Stages of Spiritual Growth

In The Book of Oneness (Munnis, 2014), seven stages of spiritual growth are introduced that describe the process of growth individuals experience as they move toward oneness with God. The stages are summarized below to provide a lens for critically examining the New Testament, including the spirituality of the people Jesus described and addressed, the writers themselves, and Jesus’ own development as he grew in spiritual wisdom and illumination.

Stage One: Beginning of Self-Awareness

A person at Stage One of spiritual growth has a dualistic orientation toward the world and sees the material as separate from the spiritual. This person would see the New Testament and Jesus from their own specific cultural context, rather than in the context Jesus experienced through his process of transformation. There would be a tendency to read his words as commandments and rules to be taken literally, even to the point of overlooking places where his teaching speaks against this human tendency. Faith would be defined as believing what is said to be literally true with a very dualistic approach to God, Jesus, and the world. This person would likely find resonance with the stories and texts that were told from a Stage One point of view. For example the text “no one comes to the Father except through him” (John 14:6) would be combined with “that whoever believes in him may have eternal life” (John 3:15) to become a formula of exclusivity based on a codified system of belief, rather than seeing Jesus as an example of the way, where “through him” means the process of transformation, and belief in him is not something codified as a rule of faith, but rather is a trust in the process generated through faith.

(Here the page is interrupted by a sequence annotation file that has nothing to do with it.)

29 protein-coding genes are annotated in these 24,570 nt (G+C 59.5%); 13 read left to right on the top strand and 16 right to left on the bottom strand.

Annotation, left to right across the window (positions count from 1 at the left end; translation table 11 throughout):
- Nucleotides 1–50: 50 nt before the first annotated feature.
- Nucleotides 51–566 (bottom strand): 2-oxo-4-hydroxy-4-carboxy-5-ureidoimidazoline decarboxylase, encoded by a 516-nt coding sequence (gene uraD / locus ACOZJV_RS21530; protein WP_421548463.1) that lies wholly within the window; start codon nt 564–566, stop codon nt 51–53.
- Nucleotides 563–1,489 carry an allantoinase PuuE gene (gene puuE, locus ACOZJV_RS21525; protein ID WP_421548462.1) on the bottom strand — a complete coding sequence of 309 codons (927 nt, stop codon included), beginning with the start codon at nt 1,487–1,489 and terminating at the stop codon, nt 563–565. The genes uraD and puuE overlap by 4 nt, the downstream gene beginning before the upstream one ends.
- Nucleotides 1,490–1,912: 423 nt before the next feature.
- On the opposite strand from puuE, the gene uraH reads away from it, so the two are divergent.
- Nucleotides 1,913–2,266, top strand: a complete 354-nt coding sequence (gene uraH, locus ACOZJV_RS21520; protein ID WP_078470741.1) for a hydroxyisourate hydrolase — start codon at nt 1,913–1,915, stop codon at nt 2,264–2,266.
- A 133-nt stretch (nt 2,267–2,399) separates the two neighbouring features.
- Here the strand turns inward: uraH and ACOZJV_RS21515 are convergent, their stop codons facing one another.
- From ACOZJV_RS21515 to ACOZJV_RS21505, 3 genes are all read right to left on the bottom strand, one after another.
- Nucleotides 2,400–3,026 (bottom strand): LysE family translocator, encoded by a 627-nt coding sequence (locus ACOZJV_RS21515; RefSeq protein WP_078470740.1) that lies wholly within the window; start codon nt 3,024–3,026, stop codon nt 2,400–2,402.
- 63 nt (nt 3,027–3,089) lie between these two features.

If we are in Stage One:

  • We realize that social and cultural forces have conditioned our minds to function along specific, identifiable patterns. Almost simultaneously we realize some of these limits can be removed, yet we are unsure how to alter these patterns, and they continue to hold us.
  • We realize that accepting and following social and cultural dictates do not alleviate spiritual suffering. We do not fully recognize our own contribution to this suffering.
  • We believe that what is considered valuable or important is an objective determination.
  • Questions about who we are and why our world is the way it is emerge.
  • Spirituality functions in a rule-based system.
  • We understand faith as belief.
  • We understand God and reality within a dualistic system of thought: There is good and there is evil; there is the material and there is the spiritual. The mental and intellectual aspect of our life is thought of as spiritual. Aspects of inner spiritual reality—thoughts, inspiration, dreams, intelligence—are left undifferentiated in our understanding. The sources and/or manifestation of these inner experiences are unknown and mysterious.
  • We express devotion to God outside of the person in material ways—crosses as jewelry, vestments, cathedrals—perpetuating dualistic thinking.
    (Munnis, 2014, p. 29)

Stage Two: Author of Our Own Story

A person in Stage Two would begin to identify with the parts of the Gospels that emphasize self-knowledge and awareness. They would begin to understand that there are exceptions to the rules. They begin to see the Sermon on the Mount (Matthew 5-7) as reflecting a new understanding that emphasizes a more subjective understanding of the teaching “You have heard that it was said. . . . but I say to you” (Matthew 5:21-22). Understanding intention and attitude become part of the way of interpreting the life and teachings of Jesus. The rules are not always clear and shades of gray appear to the spiritual seeker.

If we are in Stage Two:

  • We realize the value of self-knowledge and self-awareness.
  • We realize that many of our fears are based on illusion and that even the most painful personal self-discoveries do not destroy us.
  • We realize that we are the authors of the story of our lives and we tend to protect our self-image in the stories we construct about ourselves.
  • We recognize exceptions to rule-based systems of spirituality.
  • What we consider to be valuable and important we begin to understand as subjective determinations. There are shades of gray between good and evil.
  • Faith, while still operating as a system of belief, begins to incorporate subjective values and principles.
  • Devotion uses a superficial self-image of humility that is not grounded in our true identity. (Munnis, 2014, p. 34)

Stage Three: Discovery of the Unconscious